6 Ratings:

Our Sun Exploded Again 2nd August 2010

  • Grey
  • uploaded: Aug 3, 2010
  • Hits: 339

Description:

As expected the Sun is starting to fire up as we slowly head to the devastating solar maximus period of 2013. This new recent report is just the tip of the iceberg as we move into the solar 'season' and i dread to see what it will be like during the peak of the season in 2013:

The earth could be hit by a wave of violent space weather as early as Tuesday after a massive explosion on the sun, scientists have warned.
Astronomers from all over the world witnessed the huge flare above a giant sunspot the size of the Earth, which they linked to an even larger eruption across the surface of Sun.
The explosion, called a coronal mass ejection, was aimed directly towards Earth, which then sent a “solar tsunami” racing 93 million miles across space

Scientists have warned that a really big solar eruption could destroy satellites and wreck power and communications grids around the globe if it happened today.

“This was a very rare event – not one, but two almost simultaneous eruptions from different locations on the sun were launched toward the Earth.
"These eruptions occur when immense magnetic structures in the solar atmosphere lose their stability and can no longer be held down by the Sun's huge gravitational pull. Just like a coiled spring suddenly being released, they erupt into space.”

She added: "It looks like the first eruption was so large that it changed the magnetic fields throughout half the Sun's visible atmosphere and provided the right conditions for the second eruption.
Source - telegraph

And the News from NASA - Coronal Mass Ejection Headed for Earth:
On August 1st around 0855 UT, Earth orbiting satellites detected a C3-class solar flare. The origin of the blast was Earth-facing sunspot 1092. C-class solar flares are small (when compared to X and M-class flares) and usually have few noticeable consequences here on Earth besides aurorae. This one has spawned a coronal mass ejection heading in Earth's direction.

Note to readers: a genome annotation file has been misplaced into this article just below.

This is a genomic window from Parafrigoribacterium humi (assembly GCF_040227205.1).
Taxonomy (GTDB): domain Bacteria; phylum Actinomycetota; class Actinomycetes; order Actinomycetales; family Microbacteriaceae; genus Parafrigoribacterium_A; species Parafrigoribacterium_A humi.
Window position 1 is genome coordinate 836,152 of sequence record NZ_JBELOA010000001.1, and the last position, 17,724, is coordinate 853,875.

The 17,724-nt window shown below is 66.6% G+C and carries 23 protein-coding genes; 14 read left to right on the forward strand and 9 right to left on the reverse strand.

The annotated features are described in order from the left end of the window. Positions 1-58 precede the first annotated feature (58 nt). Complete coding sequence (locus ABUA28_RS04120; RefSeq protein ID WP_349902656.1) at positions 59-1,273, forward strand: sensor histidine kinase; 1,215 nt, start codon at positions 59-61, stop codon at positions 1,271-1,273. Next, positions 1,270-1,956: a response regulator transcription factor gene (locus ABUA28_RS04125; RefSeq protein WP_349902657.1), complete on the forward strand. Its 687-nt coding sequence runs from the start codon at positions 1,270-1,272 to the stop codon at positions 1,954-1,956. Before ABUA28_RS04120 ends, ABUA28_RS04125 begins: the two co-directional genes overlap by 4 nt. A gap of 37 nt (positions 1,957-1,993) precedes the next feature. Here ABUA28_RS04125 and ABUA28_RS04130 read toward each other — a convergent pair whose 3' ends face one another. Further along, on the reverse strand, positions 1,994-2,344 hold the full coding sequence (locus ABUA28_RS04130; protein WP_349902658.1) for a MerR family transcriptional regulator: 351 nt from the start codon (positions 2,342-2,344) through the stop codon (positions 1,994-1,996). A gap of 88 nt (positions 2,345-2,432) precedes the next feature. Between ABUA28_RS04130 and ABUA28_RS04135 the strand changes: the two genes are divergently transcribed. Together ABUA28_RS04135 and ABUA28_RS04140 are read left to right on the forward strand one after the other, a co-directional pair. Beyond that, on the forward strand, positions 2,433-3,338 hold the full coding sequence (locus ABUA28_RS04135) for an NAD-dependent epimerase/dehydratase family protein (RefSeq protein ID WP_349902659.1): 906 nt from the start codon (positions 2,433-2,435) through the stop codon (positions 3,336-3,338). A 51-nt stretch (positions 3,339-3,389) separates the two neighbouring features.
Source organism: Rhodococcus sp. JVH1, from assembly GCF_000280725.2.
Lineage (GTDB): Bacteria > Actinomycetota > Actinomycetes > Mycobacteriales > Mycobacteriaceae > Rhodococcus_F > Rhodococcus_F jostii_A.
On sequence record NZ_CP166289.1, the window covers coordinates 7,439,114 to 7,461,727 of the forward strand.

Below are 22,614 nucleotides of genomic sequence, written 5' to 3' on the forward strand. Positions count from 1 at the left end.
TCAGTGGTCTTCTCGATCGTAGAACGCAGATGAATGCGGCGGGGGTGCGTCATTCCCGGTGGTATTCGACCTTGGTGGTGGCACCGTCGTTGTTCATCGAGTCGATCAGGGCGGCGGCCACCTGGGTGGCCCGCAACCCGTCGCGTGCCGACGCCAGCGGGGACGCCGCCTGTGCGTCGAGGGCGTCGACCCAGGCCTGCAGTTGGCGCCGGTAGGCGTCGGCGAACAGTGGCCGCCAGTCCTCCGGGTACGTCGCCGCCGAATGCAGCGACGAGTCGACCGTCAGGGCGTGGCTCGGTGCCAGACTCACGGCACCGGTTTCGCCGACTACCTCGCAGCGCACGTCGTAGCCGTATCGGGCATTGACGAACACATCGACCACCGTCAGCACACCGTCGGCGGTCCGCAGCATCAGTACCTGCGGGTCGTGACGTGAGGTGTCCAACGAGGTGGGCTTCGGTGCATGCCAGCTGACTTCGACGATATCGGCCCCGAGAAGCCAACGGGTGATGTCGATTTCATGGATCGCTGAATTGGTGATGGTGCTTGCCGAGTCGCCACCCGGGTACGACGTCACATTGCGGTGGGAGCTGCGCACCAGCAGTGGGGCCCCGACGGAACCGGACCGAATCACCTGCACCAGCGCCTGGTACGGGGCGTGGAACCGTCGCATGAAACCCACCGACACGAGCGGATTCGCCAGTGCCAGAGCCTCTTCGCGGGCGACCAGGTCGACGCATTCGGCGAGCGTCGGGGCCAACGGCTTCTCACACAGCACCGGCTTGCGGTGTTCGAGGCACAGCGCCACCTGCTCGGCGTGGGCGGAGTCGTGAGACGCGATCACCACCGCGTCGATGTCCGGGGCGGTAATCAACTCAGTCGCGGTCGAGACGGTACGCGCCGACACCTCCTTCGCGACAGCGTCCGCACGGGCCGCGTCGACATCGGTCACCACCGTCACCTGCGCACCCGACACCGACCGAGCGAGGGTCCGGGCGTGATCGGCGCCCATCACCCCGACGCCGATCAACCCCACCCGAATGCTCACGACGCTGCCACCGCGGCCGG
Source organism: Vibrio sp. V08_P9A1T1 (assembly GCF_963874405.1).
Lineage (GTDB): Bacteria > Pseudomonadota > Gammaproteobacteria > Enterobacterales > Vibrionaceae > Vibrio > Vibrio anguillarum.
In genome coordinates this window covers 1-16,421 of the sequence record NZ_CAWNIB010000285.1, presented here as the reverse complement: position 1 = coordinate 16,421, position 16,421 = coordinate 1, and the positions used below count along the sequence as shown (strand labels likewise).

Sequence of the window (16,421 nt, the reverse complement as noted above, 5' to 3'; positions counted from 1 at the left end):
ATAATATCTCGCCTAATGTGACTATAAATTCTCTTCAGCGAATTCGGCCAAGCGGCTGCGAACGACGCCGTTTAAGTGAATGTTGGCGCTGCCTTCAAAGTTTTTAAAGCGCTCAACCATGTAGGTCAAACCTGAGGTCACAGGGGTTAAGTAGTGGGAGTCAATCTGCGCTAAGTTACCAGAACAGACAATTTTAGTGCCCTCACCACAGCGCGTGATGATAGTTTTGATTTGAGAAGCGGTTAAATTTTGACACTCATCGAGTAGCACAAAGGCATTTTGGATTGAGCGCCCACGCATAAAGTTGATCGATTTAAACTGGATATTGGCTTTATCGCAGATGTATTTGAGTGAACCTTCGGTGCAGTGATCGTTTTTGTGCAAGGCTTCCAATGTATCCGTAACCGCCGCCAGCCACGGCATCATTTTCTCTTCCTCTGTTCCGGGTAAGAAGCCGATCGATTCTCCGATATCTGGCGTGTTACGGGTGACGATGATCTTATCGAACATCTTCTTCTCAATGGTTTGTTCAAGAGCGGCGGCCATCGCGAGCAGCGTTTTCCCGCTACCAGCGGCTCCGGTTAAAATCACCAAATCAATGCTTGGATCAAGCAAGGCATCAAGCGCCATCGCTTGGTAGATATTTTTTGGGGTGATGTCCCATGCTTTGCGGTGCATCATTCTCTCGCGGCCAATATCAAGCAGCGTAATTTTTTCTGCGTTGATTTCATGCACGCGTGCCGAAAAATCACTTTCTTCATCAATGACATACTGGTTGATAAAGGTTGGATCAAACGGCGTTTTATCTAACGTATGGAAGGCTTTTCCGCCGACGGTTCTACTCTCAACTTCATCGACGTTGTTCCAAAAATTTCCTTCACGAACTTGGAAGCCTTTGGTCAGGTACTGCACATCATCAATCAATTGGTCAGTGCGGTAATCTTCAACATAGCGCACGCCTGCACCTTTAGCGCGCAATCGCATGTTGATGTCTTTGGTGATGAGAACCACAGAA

Coronal mass ejections (or CMEs) are large clouds of charged particles that are ejected from the Sun over the course of several hours and can carry up to ten billion tons (1016 grams) of plasma. They expand away from the Sun at speeds as high as a million miles an hour. A CME can make the 93-million-mile journey to Earth in just three to four days.

When a coronal mass ejection reaches Earth, it interacts with our planet’s magnetic field, potentially creating a geomagnetic storm. ..

The Sun goes through a regular activity cycle about 11 years long. The last solar maximum occurred in 2001 and its recent extreme solar minimum was particularly weak and long lasting. These kinds of eruptions are one of the first signs that the Sun is waking up and heading toward another solar maximum expected in the 2013 time frame. NASA source



Previous Media Next Media
Show more Show less

5 comments



 
Visit Disclose.tv on Facebook